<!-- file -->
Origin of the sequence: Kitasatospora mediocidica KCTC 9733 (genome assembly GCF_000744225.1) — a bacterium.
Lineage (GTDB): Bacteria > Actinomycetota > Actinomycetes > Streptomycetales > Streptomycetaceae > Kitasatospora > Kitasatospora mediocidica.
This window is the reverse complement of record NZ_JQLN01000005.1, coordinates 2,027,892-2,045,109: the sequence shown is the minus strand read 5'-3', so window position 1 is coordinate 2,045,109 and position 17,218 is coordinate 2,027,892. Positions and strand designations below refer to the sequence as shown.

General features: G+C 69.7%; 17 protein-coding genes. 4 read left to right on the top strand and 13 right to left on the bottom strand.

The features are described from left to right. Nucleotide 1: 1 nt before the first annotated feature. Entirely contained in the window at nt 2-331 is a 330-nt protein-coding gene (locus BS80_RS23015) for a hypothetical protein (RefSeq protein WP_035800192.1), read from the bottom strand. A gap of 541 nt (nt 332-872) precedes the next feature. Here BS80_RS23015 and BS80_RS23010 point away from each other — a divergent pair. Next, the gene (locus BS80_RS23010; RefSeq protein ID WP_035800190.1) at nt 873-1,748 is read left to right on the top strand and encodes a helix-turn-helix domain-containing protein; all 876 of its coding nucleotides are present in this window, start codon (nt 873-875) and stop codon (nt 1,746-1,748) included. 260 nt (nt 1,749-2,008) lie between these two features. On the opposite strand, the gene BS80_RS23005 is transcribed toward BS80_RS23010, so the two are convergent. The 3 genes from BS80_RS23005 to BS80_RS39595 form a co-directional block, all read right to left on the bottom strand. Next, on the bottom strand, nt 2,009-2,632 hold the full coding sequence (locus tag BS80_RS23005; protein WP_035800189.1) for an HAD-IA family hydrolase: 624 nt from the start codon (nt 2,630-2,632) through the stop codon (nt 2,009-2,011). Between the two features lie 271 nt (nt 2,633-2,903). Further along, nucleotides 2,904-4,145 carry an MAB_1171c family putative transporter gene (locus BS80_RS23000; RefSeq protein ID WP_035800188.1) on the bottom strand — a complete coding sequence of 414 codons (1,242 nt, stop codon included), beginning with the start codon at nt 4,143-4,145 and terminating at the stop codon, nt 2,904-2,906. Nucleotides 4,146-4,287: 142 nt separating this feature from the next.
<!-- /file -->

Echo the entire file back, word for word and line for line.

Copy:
Origin of the sequence: Kitasatospora mediocidica KCTC 9733 (genome assembly GCF_000744225.1) — a bacterium.
Lineage (GTDB): Bacteria > Actinomycetota > Actinomycetes > Streptomycetales > Streptomycetaceae > Kitasatospora > Kitasatospora mediocidica.
This window is the reverse complement of record NZ_JQLN01000005.1, coordinates 2,027,892-2,045,109: the sequence shown is the minus strand read 5'-3', so window position 1 is coordinate 2,045,109 and position 17,218 is coordinate 2,027,892. Positions and strand designations below refer to the sequence as shown.

General features: G+C 69.7%; 17 protein-coding genes. 4 read left to right on the top strand and 13 right to left on the bottom strand.

The features are described from left to right. Nucleotide 1: 1 nt before the first annotated feature. Entirely contained in the window at nt 2-331 is a 330-nt protein-coding gene (locus BS80_RS23015) for a hypothetical protein (RefSeq protein WP_035800192.1), read from the bottom strand. A gap of 541 nt (nt 332-872) precedes the next feature. Here BS80_RS23015 and BS80_RS23010 point away from each other — a divergent pair. Next, the gene (locus BS80_RS23010; RefSeq protein ID WP_035800190.1) at nt 873-1,748 is read left to right on the top strand and encodes a helix-turn-helix domain-containing protein; all 876 of its coding nucleotides are present in this window, start codon (nt 873-875) and stop codon (nt 1,746-1,748) included. 260 nt (nt 1,749-2,008) lie between these two features. On the opposite strand, the gene BS80_RS23005 is transcribed toward BS80_RS23010, so the two are convergent. The 3 genes from BS80_RS23005 to BS80_RS39595 form a co-directional block, all read right to left on the bottom strand. Next, on the bottom strand, nt 2,009-2,632 hold the full coding sequence (locus tag BS80_RS23005; protein WP_035800189.1) for an HAD-IA family hydrolase: 624 nt from the start codon (nt 2,630-2,632) through the stop codon (nt 2,009-2,011). Between the two features lie 271 nt (nt 2,633-2,903). Further along, nucleotides 2,904-4,145 carry an MAB_1171c family putative transporter gene (locus BS80_RS23000; RefSeq protein ID WP_035800188.1) on the bottom strand — a complete coding sequence of 414 codons (1,242 nt, stop codon included), beginning with the start codon at nt 4,143-4,145 and terminating at the stop codon, nt 2,904-2,906. Nucleotides 4,146-4,287: 142 nt separating this feature from the next.